When I began as an organizational consultant, one of the things that were taken for granted and still is for many, is that people don’t like change and aren’t good at it. We use this as an excuse for all sorts of what is often called “push back” or “resistance” taking for granted that it is natural not to want to make shifts. At the same time, it is often said that our time is a time of rapid change at a rate that no other society has had to deal with before.
When I began my career I fully bought into this assumption. “We humans are bad at change.” We want stability and now we have to learn from zero about this thing we are bad at. It was so comfortable to think this way. It made me feel special because I was one of the enlightened few who knew the secret and could bring the change, and manage it. This vision of change put me and my profession in a position of assumed power, as those who controlled — at least — the narrative of change.
But is it true?
Is it true that humans are bad at change and don’t know how to deal with it? Is it true that our time is the most rapidly changing time in the history of the world, and we are ill-equipped to deal with it?
When I think about it, I think this may be a false assumption. It goes against much that we know about humans. First of all, our whole lives are about change. We are born into a constantly changing body. We morph from little babies into children and adults, changing our brains and bodies as we go along. Change is in our nature, it is who we are. It is believed that all of our cells are replaced every seven to ten years.
Beyond our bodies changing, our environment is constantly changing. It goes from day to night, from hot to cold. From times of great flourishing to times of hardship. The idea that change is all there is, is not new to humanity, it is acknowledged in many wisdom traditions. Even in the bible, this is referred to although I first heard these words sung the Byrds in the 1970’s song “Turn Turn Turn” which was written in the 1950’s by Pete Seeger:
To every thing there is a season, and a time to every purpose under the heaven:
A time to be born, and a time to die; a time to plant, a time to reap that which is planted;
A time to kill, and a time to heal; a time to break down, and a time to build up;
A time to weep, and a time to laugh; a time to mourn, and a time to dance;
A time to cast away stones, and a time to gather stones together;
A time to embrace, and a time to refrain from embracing;
A time to get, and a time to lose; a time to keep, and a time to cast away;
A time to rend, and a time to sew; a time to keep silence, and a time to speak;
A time to love, and a time to hate; a time of war, and a time of peace.
So what happened? I think the very thing that made humans great at change has tricked us. Since change necessarily brings with it grief and conflict it is only natural sometimes we’ve used our ingenuity to shelter ourselves from it. We became highly skilled at designing ways to shield ourselves from change. While this has had many benefits, the illusion of stability it created isn’t one of them. The good news is that in the high paced, hyper-connected and fast-changing world we now live in, the illusion is breaking down and we face the realization that actually, change is constant. We can’t manage it, we must work with it. What a relief.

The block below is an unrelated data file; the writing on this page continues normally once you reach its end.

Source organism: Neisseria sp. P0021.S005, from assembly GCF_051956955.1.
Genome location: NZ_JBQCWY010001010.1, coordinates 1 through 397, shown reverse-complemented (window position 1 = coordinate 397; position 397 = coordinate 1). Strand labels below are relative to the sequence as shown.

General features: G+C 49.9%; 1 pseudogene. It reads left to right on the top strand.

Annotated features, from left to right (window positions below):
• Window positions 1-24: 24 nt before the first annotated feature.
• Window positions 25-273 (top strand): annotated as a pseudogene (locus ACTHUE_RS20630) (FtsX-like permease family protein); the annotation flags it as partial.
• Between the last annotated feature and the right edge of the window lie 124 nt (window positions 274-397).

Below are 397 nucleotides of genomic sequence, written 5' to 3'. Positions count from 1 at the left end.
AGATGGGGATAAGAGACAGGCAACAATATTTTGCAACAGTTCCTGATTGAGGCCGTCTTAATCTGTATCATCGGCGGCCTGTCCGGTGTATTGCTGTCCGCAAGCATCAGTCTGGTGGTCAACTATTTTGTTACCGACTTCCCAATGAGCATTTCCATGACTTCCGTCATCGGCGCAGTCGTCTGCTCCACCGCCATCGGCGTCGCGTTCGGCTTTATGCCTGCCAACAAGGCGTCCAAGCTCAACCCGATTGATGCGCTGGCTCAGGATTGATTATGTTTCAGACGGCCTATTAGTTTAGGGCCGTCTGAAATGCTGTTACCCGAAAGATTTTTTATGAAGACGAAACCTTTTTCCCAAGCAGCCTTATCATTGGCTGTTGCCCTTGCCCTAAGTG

For me, it has meant a shift in how I work. It means a shift of gears. Instead of engineering changes and “pushing through people’s resistance,” I support people to notice changes and work with them. To notice the impact of change whether from the outside or as choices for shifts made by leaders or others in an organization. It has meant creating structures and processes to help work with change and acknowledge the various emotions that go with it instead of trying to ignore or suppress them. This is why working on to build a healthy balanced organizational foundation that takes into account the nature of humans and our world makes so much sense and yields such big benefits
The organizations I work with are still at the beginning of their learning curve of working well in constant change. They are still learning how to let go of the artificial controls of the past that try to manage the unmanageable and to notice and follow the life force of our organizations and the people within them. If I’m honest, I too am at the beginning of this learning journey. For me, that has meant looking for ways to build my capacity inside myself and to learn how to support others in building it within themselves and their organizations. It is why the Genuine Contact approach has been so valuable to me. Looking back, it seems to me, the reason Genuine Contact spoke so much to me was just because of that. Because I had come in contact with a way to work that acknowledges and embraces the simple truth that change is constant.